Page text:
Effectiveness of a School Based Smokeless Tobacco Intervention: A Cluster Randomized Trial


To assess the effectiveness of intervention in improving knowledge, attitude and perception regarding smokeless tobacco (SLT) use and its harmful effects and intention to quit SLT among school going adolescents. A school-based cluster randomized control trial was carried out in 18 secondary schools targeting male and female students from grades 6 to 10 in Karachi. Primary outcome was knowledge about hazards of smokeless tobacco (SLT) and secondary outcomes were attitude and Perception about hazards of SLT, and intention to quit SLT. We enrolled 738 participants in intervention group and 589 in the control group. Mean score of knowledge significantly improved in intervention as compared to control group (P value < 0.01). Intention to quit was found to be proportionately higher (33%) in the intervention group as compared to control group. Generalized estimating equations were used to assess the association of factors with knowledge regarding harmful effects of SLT use. Significant predictors of increase in knowledge score were found in children: who had seen any anti SLT messages on social media in the past 30 days, who were getting information regarding harmful effects of SLT use in school or textbooks and who had friends using SLT. A school-based intervention was effective in increasing knowledge regarding the harmful effects of SLT use and intention to quit SLT use among school adolescents. Introduction of such educational programmes on a regular basis in schools or as part of school curriculum can have an impact on reducing prevalence of SLT use.

Trial Registration NCT03418506. https://register.clinicaltrials.gov/NCT03418506.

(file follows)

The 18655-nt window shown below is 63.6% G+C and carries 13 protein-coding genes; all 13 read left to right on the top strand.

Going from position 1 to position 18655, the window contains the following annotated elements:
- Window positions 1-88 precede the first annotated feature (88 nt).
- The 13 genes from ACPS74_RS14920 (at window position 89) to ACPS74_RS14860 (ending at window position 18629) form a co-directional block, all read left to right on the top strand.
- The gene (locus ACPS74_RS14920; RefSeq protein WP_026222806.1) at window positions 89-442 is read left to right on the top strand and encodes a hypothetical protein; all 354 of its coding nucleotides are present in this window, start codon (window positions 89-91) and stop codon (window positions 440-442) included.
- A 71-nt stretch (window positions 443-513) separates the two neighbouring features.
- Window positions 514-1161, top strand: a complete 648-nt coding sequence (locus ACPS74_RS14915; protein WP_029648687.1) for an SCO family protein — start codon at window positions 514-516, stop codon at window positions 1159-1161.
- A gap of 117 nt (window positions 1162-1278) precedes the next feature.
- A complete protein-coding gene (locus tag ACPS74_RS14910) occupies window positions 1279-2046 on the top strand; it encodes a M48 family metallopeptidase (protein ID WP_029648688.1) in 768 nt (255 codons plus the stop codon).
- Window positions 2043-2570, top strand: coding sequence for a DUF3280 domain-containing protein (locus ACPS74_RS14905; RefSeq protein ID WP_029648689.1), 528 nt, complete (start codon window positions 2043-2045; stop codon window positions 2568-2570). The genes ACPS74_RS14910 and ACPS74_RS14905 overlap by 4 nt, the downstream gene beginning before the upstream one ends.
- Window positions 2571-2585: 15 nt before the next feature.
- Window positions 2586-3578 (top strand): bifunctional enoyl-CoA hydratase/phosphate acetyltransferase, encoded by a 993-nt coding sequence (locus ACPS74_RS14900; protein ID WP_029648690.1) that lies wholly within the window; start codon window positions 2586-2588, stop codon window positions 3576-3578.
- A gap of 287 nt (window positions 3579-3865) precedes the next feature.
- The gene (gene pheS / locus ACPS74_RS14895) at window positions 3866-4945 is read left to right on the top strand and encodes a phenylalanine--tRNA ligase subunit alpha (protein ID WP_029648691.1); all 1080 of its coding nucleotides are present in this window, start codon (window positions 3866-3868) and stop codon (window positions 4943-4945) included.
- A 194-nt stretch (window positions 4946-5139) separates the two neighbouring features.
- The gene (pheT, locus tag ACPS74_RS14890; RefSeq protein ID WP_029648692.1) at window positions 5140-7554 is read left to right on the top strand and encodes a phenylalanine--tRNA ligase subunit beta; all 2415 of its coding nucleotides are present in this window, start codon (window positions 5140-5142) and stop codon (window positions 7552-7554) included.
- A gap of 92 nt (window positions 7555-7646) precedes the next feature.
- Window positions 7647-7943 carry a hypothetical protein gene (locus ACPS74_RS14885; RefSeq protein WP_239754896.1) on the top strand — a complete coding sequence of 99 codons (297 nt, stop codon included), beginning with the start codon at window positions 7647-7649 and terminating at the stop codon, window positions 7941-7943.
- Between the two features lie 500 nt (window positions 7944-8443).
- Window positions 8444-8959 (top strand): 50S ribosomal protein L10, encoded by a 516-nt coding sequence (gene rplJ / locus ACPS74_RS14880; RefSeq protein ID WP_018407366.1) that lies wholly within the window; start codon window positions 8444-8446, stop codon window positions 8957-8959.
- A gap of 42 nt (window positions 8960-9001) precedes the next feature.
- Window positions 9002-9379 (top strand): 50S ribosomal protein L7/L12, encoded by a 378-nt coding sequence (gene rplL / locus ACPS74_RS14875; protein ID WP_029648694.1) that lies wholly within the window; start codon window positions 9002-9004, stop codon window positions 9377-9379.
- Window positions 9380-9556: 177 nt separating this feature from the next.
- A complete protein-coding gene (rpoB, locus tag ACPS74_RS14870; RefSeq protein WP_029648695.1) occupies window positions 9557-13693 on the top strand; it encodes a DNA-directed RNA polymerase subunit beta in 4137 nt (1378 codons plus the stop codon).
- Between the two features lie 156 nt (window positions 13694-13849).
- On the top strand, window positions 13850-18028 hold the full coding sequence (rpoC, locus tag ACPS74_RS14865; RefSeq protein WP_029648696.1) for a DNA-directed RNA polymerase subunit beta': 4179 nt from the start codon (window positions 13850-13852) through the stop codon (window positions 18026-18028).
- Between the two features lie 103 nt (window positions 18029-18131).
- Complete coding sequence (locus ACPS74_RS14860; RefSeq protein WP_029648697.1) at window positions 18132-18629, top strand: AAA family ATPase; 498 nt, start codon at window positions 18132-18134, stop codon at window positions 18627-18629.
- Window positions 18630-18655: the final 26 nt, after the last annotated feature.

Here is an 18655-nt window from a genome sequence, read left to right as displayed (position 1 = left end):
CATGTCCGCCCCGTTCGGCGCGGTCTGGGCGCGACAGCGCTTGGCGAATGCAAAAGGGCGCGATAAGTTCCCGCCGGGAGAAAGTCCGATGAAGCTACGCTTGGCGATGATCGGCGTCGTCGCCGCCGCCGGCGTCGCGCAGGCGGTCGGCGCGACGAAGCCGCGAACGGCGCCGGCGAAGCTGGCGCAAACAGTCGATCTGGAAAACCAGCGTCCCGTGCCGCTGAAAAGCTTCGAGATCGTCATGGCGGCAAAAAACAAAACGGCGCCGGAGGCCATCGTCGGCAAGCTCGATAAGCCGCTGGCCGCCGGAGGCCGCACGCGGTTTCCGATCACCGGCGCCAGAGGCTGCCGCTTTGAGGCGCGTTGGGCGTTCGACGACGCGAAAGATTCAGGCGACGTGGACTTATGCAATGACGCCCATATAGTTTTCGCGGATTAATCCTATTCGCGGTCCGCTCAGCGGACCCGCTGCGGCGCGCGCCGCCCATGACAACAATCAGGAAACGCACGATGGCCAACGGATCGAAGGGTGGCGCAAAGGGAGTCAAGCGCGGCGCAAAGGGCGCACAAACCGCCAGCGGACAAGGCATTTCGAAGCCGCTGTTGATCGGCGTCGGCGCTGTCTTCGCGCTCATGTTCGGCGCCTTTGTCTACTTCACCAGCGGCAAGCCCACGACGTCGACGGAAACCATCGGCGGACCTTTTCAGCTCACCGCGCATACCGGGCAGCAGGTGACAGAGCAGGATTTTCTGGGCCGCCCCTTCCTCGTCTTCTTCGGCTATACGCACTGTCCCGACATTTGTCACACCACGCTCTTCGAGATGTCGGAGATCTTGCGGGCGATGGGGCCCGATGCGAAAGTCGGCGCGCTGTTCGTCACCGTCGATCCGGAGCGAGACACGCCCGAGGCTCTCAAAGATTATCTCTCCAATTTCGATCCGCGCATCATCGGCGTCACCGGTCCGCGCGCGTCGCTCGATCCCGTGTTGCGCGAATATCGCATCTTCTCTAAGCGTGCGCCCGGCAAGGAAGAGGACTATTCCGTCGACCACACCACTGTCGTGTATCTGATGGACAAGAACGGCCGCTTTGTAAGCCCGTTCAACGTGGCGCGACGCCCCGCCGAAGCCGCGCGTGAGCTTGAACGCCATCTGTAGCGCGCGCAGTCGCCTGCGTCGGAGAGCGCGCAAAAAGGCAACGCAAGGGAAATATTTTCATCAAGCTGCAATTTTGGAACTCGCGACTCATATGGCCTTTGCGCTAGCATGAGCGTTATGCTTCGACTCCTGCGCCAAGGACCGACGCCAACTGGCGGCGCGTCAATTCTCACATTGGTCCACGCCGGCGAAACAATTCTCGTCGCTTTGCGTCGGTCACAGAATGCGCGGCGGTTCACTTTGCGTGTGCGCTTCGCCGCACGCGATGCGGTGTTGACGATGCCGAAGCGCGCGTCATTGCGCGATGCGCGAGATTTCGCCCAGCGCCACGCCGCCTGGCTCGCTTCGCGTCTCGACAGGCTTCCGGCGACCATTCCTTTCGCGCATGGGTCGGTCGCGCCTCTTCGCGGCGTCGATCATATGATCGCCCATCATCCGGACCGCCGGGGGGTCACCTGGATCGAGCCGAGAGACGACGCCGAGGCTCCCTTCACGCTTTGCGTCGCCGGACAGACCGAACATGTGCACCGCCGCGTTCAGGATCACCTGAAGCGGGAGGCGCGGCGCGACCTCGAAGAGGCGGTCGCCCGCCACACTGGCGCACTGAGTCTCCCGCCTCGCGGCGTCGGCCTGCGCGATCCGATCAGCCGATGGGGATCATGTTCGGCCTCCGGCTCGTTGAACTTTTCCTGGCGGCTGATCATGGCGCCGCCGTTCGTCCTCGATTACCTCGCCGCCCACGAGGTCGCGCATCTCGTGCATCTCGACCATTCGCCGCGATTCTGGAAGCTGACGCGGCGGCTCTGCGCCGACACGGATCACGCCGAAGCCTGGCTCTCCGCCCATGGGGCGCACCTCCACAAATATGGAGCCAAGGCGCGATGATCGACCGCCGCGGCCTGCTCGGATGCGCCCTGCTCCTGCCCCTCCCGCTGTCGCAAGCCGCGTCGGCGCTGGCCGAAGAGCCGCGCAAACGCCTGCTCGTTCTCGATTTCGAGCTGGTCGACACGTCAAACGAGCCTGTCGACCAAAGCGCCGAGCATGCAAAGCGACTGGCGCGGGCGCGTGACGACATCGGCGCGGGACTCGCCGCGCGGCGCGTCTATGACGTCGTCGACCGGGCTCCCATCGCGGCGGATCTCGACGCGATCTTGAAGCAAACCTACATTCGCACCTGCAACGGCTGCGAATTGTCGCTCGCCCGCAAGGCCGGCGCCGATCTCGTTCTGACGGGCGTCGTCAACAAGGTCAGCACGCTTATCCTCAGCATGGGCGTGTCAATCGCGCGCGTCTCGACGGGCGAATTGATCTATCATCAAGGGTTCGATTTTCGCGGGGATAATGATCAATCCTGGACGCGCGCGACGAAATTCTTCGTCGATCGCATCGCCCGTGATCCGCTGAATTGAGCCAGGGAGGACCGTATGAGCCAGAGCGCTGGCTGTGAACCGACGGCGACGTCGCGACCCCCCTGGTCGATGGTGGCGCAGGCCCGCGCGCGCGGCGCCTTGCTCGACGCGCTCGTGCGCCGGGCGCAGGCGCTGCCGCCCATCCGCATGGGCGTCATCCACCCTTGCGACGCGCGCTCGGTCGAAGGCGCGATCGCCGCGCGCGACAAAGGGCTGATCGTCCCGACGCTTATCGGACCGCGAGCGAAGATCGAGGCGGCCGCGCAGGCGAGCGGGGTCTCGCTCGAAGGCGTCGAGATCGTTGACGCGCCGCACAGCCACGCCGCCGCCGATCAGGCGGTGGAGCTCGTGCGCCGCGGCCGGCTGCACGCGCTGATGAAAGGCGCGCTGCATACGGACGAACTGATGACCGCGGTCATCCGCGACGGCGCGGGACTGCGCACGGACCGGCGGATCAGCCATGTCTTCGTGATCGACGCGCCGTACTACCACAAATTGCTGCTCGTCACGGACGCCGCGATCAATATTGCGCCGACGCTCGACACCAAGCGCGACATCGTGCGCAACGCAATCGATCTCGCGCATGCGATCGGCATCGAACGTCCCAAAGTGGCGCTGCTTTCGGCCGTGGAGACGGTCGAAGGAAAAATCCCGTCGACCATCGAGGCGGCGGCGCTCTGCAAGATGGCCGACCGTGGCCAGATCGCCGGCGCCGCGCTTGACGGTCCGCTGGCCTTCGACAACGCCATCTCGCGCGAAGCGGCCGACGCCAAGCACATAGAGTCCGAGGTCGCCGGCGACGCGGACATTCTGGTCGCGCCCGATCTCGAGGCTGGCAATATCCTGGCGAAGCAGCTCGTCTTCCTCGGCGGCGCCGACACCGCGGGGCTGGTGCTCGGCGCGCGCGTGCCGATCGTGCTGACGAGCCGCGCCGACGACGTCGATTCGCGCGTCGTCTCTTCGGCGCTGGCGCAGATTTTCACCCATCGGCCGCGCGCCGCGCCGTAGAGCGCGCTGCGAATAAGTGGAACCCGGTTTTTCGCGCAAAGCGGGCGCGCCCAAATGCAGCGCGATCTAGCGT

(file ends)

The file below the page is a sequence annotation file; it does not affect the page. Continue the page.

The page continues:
This is a preview of subscription content, log in to check access.

Fig. 1


  1. 1.

    Ahluwalia, K. P. (2005). Assessing the oral cancer risk of South-Asian immigrants in New York City. Cancer, 104(S12), 2959–2961.

    Article  Google Scholar 

  2. 2.

    Ahmad, K., Jafary, F., Jehan, I., Hatcher, J., Khan, A. Q., Chaturvedi, N., et al. (2005). Prevalence and predictors of smoking in Pakistan: Results of the National Health Survey of Pakistan. European Journal of Cardiovascular Prevention & Rehabilitation, 12(3), 203–208.

    Article  Google Scholar 

  3. 3.

    American Lung Association. Fact Sheet Teenage Tobacco use. Retrieved June 21, 2018, from http://www.lungusa.org/tobacco/teenager_factsheet99.html

  4. 4.

    Bhurgri, Y. (2005). Cancer of the oral cavity-trends in Karachi South (1995–2002). Asian Pacific Journal of Cancer Prevention, 6(1), 22–26.

    PubMed  Google Scholar 

  5. 5.

    Bhurgri, Y., Bhurgri, A., Hassan, S. H., Zaidi, S., Rahim, A., Sankaranarayanan, R., et al. (2000). Cancer incidence in Karachi, Pakistan: first results from Karachi Cancer Registry. International Journal of Cancer, 85(3), 325–329.

    CAS  Article  Google Scholar 

  6. 6.

    Bruvold, W. H. (1993). A meta-analysis of adolescent smoking prevention programs. American Journal of Public Health, 83(6), 872–880.

    CAS  Article  Google Scholar 

  7. 7.

    Center for Behavioral Epidemiology and Community Health. (1989). Prevention of tobacco use among adolescents in public schools in San Diego County, USA. Retrieved June 21, 2018, from http://www.sci.sdsu.edu/c_beach/abstract/tobacco3.html

  8. 8.

    Chen, G., Hsieh, M. Y., Chen, A. W., Kao, N. H., & Chen, M. K. (2017). The effectiveness of school educating program for betel quid chewing: A pilot study in Papua New Guinea. Journal of the Chinese Medical Association. https://doi.org/10.1016/j.jcma.2017.10.001.

    Article  PubMed  Google Scholar 

  9. 9.

    Chen, L., Chen, Y., Hao, Y., Gu, J., Guo, Y., & Ling, W. (2014). Effectiveness of school-based smoking intervention in middle school students of Linzhi Tibetan and Guangzhou Han ethnicity in China. Addictive Behaviors, 39(1), 189–195. https://doi.org/10.1016/j.addbeh.2013.09.026.

    Article  PubMed  Google Scholar 

  10. 10.

    Chen, X., Fang, X., Li, X., Stanton, B., & Lin, D. (2006). Stay away from tobacco: A pilot trial of a school-based adolescent smoking prevention program in Beijing, China. Nicotine & Tobacco Research, 8(2), 227–237. https://doi.org/10.1080/14622200600576479.

    Article  Google Scholar 

  11. 11.

    Ferlay, J., & International Agency for Research on Cancer. (2004). GLOBOCAN 2002: Cancer incidence, mortality and prevalence worldwide. Lyon: IARC Press.